Some of the Old Library stained glass is medieval and may have originally been installed in the old chapel (built 1406-08), then moved to the library after the chapel was demolished towards the end of the 17th Century. Over the centuries, the glass was moved into the West windows (overlooking Durham Quad), then transferred to the East windows in 1878.
The East wall of the Old Library has four windows that overlook the President’s Garden, each with four lights that contain a painted figure. These figures include John the Baptist, Thomas Becket of Canterbury and the four evangelists.
The identity of the other ten figures is uncertain: they are accompanied by 19th Century inscriptions, but the authority of these is a matter of speculation. The third window contains a crest that is thought to be an early form of the Washington crest.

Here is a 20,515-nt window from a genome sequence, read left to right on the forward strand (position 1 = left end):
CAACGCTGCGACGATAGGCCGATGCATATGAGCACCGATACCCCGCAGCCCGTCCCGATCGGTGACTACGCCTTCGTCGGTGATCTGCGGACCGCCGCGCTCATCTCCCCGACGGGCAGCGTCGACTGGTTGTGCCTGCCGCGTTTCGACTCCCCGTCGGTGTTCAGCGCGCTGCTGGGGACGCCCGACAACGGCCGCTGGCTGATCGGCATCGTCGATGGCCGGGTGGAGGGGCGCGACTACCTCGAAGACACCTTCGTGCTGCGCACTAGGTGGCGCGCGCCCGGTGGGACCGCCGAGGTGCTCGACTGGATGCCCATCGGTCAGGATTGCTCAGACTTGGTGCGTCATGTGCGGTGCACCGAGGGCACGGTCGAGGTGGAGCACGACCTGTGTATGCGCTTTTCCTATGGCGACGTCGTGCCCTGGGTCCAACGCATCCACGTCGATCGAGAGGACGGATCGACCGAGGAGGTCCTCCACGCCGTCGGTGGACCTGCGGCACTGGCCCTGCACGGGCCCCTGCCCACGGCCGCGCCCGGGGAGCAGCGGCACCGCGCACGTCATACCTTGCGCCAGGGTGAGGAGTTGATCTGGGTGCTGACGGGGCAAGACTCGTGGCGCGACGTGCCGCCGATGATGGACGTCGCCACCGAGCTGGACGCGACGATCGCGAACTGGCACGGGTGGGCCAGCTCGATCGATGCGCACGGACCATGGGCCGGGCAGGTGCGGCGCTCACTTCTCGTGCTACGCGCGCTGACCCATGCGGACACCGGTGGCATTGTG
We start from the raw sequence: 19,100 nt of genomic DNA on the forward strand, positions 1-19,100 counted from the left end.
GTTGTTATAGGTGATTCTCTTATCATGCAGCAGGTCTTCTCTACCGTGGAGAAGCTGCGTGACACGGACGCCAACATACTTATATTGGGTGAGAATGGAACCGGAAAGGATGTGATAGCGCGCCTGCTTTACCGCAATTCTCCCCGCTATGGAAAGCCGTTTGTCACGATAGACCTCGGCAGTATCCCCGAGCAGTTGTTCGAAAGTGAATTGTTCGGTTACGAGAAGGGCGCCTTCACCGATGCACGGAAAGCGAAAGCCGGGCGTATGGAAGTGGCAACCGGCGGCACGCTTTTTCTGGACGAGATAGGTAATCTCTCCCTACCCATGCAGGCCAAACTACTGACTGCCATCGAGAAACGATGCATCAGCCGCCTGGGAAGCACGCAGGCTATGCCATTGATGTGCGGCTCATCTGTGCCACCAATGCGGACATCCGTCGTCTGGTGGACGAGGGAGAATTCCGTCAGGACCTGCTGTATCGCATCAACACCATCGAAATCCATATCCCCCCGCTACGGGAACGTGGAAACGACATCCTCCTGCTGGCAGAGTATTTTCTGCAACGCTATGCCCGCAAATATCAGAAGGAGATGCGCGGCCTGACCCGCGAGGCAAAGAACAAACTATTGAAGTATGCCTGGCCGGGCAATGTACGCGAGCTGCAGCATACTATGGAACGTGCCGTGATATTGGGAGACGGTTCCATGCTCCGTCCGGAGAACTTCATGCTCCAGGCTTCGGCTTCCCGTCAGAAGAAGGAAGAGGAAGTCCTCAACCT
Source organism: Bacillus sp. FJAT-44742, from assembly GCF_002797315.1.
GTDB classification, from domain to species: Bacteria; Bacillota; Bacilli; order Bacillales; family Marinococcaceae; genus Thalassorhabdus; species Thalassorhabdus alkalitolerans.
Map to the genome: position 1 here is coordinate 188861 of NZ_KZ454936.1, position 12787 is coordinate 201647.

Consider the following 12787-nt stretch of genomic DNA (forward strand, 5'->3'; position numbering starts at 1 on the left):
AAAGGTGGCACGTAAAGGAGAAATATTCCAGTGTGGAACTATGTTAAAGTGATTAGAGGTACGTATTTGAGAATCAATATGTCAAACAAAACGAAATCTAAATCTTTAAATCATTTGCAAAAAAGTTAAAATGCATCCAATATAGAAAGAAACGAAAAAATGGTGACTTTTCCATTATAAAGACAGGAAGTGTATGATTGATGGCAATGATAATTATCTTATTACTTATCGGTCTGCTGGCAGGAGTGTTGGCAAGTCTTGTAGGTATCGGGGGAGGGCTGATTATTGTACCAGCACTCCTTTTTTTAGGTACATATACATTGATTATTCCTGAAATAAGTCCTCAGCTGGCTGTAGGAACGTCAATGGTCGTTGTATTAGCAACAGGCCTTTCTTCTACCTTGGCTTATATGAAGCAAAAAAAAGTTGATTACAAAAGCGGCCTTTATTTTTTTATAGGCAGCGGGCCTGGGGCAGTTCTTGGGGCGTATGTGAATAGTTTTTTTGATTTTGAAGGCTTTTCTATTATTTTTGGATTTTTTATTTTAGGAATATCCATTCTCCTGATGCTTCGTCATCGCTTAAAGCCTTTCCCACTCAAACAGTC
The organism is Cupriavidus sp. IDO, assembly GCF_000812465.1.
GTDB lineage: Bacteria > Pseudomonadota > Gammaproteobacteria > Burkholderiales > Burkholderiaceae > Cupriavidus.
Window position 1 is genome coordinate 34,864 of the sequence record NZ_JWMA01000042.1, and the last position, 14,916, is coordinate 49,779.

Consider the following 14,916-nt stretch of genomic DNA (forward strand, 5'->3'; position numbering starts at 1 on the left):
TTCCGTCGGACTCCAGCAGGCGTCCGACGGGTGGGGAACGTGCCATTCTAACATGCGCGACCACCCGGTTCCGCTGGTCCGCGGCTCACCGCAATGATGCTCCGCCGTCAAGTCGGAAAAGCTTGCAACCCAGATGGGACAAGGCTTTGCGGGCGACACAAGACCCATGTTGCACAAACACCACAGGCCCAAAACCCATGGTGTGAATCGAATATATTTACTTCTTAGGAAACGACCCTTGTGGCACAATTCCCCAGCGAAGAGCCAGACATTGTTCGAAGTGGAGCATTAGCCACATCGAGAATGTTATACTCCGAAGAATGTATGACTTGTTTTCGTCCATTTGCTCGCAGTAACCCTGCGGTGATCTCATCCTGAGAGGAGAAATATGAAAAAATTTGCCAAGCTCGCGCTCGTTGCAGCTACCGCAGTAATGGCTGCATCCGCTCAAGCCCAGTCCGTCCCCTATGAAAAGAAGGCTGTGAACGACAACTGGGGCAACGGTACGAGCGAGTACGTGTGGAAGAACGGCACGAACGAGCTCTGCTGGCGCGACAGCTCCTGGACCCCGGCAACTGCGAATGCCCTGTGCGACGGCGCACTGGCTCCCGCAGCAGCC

From records of Durham College accounts in the 15th Century, the South window is thought to have been glazed in the 1430s and some of the current glass, including Thomas Hatfield’s coat of arms, is original to the window. Much of the glass currently in the South window is made up from pieces from all over the college that were sent for cleaning and resetting to King & Co. in Norwich in the 1960s, and that were only rediscovered and returned in recent years. In 2006 an Old Member paid for the York Glaziers Trust to accommodate the recovered glass in a design for the window.
The windows on the West side of the library, overlooking Durham Quad, are made up of plain glass. The windows contain small but striking images of six saints and ten virtues, dating from the seventeenth century. They were moved to the Old Library from the Dining Hall in 1878.